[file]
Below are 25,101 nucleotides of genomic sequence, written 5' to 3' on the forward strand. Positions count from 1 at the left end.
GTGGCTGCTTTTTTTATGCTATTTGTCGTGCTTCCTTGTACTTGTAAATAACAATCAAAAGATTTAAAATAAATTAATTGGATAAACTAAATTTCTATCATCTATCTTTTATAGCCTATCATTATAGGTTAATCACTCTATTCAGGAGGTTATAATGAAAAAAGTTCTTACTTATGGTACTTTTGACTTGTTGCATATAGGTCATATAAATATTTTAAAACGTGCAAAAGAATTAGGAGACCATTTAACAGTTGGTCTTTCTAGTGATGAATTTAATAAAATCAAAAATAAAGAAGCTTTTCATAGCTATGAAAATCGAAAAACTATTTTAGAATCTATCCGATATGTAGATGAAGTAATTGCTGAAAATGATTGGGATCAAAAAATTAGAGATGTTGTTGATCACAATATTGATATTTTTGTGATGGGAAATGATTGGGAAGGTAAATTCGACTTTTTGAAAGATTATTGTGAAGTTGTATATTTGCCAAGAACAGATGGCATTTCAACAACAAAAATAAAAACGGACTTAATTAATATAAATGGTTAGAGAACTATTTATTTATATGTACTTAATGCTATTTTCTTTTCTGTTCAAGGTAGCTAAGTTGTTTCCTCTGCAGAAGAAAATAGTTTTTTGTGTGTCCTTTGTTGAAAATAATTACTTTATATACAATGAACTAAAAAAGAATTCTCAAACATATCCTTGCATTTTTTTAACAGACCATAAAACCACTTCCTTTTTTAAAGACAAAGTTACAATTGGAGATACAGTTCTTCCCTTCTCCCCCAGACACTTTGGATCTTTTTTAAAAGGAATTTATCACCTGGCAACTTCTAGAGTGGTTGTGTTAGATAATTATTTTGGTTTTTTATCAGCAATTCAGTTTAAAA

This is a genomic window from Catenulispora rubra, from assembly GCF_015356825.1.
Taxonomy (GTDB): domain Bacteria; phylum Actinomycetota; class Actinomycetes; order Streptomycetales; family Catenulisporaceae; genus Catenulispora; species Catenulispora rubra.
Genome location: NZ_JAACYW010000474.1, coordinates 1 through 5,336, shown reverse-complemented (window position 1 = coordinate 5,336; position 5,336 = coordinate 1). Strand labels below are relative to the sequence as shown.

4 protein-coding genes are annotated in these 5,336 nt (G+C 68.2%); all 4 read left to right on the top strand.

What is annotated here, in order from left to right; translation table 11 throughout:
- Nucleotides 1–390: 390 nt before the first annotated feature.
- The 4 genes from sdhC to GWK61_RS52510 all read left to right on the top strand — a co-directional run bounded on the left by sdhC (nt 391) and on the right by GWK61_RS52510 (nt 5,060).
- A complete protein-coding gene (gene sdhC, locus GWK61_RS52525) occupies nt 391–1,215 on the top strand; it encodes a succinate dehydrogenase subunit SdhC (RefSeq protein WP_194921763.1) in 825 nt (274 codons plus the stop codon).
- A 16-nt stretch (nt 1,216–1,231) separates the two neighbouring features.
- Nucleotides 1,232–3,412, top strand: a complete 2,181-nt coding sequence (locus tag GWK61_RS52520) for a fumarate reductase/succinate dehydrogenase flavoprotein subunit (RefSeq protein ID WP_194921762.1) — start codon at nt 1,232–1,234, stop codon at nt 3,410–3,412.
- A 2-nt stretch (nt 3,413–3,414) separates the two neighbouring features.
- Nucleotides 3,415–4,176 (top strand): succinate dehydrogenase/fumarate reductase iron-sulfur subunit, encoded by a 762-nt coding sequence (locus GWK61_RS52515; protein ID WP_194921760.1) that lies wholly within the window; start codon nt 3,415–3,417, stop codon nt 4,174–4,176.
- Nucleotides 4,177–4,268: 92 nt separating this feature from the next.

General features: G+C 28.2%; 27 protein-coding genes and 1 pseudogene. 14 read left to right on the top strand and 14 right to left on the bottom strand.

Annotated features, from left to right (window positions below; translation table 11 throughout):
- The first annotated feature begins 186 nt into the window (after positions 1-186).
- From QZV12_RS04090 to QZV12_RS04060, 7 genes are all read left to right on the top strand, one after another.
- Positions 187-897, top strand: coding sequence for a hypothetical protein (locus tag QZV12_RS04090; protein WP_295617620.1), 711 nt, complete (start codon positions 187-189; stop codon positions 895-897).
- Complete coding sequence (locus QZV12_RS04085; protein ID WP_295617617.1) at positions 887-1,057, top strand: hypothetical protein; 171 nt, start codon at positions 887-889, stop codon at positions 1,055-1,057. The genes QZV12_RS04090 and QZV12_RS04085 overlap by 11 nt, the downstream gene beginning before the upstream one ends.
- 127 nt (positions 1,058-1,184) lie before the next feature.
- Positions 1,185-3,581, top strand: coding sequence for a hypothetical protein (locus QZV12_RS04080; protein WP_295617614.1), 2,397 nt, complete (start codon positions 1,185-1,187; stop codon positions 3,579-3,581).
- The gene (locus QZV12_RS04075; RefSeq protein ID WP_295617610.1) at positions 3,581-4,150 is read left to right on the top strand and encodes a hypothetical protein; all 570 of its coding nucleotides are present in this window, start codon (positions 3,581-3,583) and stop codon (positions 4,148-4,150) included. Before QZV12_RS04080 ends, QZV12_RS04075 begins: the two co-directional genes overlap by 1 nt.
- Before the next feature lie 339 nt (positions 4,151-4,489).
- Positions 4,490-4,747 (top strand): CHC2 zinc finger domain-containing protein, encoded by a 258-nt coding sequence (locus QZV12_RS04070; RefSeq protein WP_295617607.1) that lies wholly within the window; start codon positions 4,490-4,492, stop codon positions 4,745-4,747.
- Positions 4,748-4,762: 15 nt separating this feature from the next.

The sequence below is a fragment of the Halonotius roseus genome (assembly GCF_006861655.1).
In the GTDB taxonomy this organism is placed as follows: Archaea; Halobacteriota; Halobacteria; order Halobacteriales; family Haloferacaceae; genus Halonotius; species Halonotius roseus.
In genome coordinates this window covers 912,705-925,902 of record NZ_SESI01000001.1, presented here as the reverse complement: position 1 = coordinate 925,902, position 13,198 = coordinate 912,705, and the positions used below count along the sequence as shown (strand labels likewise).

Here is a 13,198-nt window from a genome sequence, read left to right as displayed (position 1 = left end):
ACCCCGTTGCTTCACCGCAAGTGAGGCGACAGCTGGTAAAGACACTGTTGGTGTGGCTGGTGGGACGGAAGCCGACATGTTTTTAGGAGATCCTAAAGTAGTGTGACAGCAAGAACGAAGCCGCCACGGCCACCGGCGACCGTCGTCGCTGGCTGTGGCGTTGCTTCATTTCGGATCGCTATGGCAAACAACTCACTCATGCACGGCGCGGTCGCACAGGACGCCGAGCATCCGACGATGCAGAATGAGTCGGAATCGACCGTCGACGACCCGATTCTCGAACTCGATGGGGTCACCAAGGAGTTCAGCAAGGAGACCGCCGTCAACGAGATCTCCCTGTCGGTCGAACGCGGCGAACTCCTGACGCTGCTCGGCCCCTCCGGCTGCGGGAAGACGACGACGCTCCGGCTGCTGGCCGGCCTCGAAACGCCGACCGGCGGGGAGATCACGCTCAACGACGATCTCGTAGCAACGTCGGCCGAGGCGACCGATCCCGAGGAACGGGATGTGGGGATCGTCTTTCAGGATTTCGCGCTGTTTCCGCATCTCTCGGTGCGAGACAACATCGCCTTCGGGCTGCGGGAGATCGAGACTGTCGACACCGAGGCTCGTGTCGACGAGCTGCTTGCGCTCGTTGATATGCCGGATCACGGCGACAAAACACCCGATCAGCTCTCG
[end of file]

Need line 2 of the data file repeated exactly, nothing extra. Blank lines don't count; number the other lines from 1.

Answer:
GTGGCTGCTTTTTTTATGCTATTTGTCGTGCTTCCTTGTACTTGTAAATAACAATCAAAAGATTTAAAATAAATTAATTGGATAAACTAAATTTCTATCATCTATCTTTTATAGCCTATCATTATAGGTTAATCACTCTATTCAGGAGGTTATAATGAAAAAAGTTCTTACTTATGGTACTTTTGACTTGTTGCATATAGGTCATATAAATATTTTAAAACGTGCAAAAGAATTAGGAGACCATTTAACAGTTGGTCTTTCTAGTGATGAATTTAATAAAATCAAAAATAAAGAAGCTTTTCATAGCTATGAAAATCGAAAAACTATTTTAGAATCTATCCGATATGTAGATGAAGTAATTGCTGAAAATGATTGGGATCAAAAAATTAGAGATGTTGTTGATCACAATATTGATATTTTTGTGATGGGAAATGATTGGGAAGGTAAATTCGACTTTTTGAAAGATTATTGTGAAGTTGTATATTTGCCAAGAACAGATGGCATTTCAACAACAAAAATAAAAACGGACTTAATTAATATAAATGGTTAGAGAACTATTTATTTATATGTACTTAATGCTATTTTCTTTTCTGTTCAAGGTAGCTAAGTTGTTTCCTCTGCAGAAGAAAATAGTTTTTTGTGTGTCCTTTGTTGAAAATAATTACTTTATATACAATGAACTAAAAAAGAATTCTCAAACATATCCTTGCATTTTTTTAACAGACCATAAAACCACTTCCTTTTTTAAAGACAAAGTTACAATTGGAGATACAGTTCTTCCCTTCTCCCCCAGACACTTTGGATCTTTTTTAAAAGGAATTTATCACCTGGCAACTTCTAGAGTGGTTGTGTTAGATAATTATTTTGGTTTTTTATCAGCAATTCAGTTTAAAA